What are the drawbacks of this change?
The big elephant in the room is an increase in travel. When you split into divisions, you can leave some schools out on islands all by themselves.

Let’s go back to Port Arthur Memorial in District 22-5A. If the rule were put in place right now, Memorial would be the only team from District 22-5A to go to the newly created 5A Division I. So instead of playing teams like Beaumont Ozen (a 15-mile drive), Memorial could be faced with playing teams like Texas City (a 100-mile drive) or Galveston Ball (a 110-mile drive). That is not a small thing, especially with shrinking budgets.

Indeed, teams like Texas High in Texarkana could be forced into a district with Dallas-area teams like Highland Park (a three-hour drive). And while West Texas teams have always had to deal with lengthy travel, they could get even lengthier, especially for teams like San Angelo Lake View. Of course, teams can opt to play up a division or even a classification…but while that may lighten the travel load, it would mean they’re still playing disproportionately bigger schools.

What are the practical implications of this?
The whole idea here is to level the playing field a little bit, and there’s an argument to be made that it needs leveling.

Let’s go back to the idea of hypothetically implementing this new guideline in Class 5A as it is presently constructed (teams bigger than 1,735 are Division I, teams smaller than 1,735 are Division II). If you look at the playoffs from last year, there were 30 teams that played in the “wrong” bracket — that is to say, teams that would’ve been Division I (big-school) teams under the new guideline played in the Division II (small-school) bracket, and vice versa. The most egregious: The Colony, with an enrollment of 2,060, played in the Division II bracket, while Beaumont Central, with an enrollment of 1,471, played in the Division I bracket.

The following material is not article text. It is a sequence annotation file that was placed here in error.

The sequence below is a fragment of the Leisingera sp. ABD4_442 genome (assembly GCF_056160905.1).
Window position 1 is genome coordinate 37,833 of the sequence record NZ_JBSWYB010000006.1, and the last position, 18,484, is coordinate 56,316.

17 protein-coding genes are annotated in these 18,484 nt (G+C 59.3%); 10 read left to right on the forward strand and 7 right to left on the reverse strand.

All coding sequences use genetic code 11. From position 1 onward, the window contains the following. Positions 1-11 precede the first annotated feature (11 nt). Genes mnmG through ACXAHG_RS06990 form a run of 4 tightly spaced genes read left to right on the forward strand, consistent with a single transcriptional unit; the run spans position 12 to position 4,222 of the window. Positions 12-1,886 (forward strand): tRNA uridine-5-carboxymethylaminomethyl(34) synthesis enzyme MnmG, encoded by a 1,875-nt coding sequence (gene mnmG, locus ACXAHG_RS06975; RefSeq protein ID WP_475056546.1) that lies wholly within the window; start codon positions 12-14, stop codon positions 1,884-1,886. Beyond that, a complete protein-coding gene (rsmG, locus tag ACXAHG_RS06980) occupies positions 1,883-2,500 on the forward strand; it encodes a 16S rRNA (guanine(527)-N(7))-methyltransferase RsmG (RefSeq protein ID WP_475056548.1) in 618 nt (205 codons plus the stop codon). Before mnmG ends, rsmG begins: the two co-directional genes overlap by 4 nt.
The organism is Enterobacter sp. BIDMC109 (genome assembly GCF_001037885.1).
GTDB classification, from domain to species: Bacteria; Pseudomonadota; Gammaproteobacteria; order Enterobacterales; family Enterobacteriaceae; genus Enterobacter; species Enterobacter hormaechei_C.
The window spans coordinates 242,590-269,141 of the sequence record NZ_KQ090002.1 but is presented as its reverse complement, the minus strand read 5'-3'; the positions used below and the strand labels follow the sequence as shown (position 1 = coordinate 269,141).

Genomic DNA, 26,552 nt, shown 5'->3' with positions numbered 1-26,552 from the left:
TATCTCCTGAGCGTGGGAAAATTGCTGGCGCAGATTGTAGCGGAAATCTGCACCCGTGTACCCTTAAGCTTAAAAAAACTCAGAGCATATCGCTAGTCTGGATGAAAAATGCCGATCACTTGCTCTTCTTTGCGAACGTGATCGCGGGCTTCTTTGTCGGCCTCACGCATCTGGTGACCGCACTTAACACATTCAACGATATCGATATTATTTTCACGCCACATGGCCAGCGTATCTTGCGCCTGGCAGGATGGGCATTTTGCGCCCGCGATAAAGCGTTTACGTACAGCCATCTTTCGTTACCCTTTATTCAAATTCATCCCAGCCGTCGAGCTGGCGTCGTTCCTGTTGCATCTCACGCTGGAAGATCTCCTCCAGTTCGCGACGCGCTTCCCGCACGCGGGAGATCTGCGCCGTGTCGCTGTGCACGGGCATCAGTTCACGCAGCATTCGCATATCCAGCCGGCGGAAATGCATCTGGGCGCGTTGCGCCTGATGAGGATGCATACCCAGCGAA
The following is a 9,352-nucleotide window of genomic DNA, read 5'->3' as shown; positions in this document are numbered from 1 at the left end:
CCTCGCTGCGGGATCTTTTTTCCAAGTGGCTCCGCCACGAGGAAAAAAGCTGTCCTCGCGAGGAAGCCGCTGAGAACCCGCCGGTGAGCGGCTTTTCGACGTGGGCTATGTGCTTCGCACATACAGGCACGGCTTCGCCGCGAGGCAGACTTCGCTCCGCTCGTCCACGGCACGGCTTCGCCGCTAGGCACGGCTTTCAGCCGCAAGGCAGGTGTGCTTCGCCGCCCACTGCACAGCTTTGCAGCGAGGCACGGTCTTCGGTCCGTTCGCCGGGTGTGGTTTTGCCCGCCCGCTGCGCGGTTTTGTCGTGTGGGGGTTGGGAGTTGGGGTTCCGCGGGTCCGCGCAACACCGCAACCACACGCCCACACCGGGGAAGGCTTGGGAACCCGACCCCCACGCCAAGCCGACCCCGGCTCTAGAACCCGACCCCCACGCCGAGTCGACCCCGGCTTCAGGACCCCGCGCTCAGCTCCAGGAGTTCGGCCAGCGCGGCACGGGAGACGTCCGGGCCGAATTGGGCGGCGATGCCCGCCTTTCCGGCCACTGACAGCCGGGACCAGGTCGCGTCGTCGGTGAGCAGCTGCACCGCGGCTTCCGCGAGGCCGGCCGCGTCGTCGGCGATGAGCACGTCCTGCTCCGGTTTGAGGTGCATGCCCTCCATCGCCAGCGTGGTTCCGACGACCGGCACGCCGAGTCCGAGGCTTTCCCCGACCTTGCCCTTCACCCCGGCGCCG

And that’s not to mention the disadvantage that smaller teams faced in even making the playoffs: just 54 of the 126 smallest schools (42.8%) in Class 5A made the playoffs in 2016, compared to 74 of the 127 largest schools (58.2%).

What are the hidden implications of this?
The increased travel may have coaches rethinking their non-district scheduling. Whereas traveling 50 or 60 miles for a non-district game was no big deal in the pre-split era, now it’s an added expense to an already thin travel budget. Teams may opt to play teams closer to home in non-district games, knowing full well that they’ll be logging extra miles in district play.

And then there’s the ever-present rumblings of adding another classification — a so-called Class 7A — in order to even out the classifications even more (though that is currently more hype than reality).

Anything else?
Overall, there was a bit of a seismic shift in the way Texas high school football will operate in 2018 and beyond, but it’s not worth worrying about right now. Once we grasp the enrollment shifts in each school — so-called Snapshot Day, when schools turn in their enrollments to the UIL, will come in October — we’ll have a better idea of how the newly reconfigured Class 5A will shape up.

For now, though, it’s fodder for Texas high school football nerds, and that’s never a bad thing.

Related Posts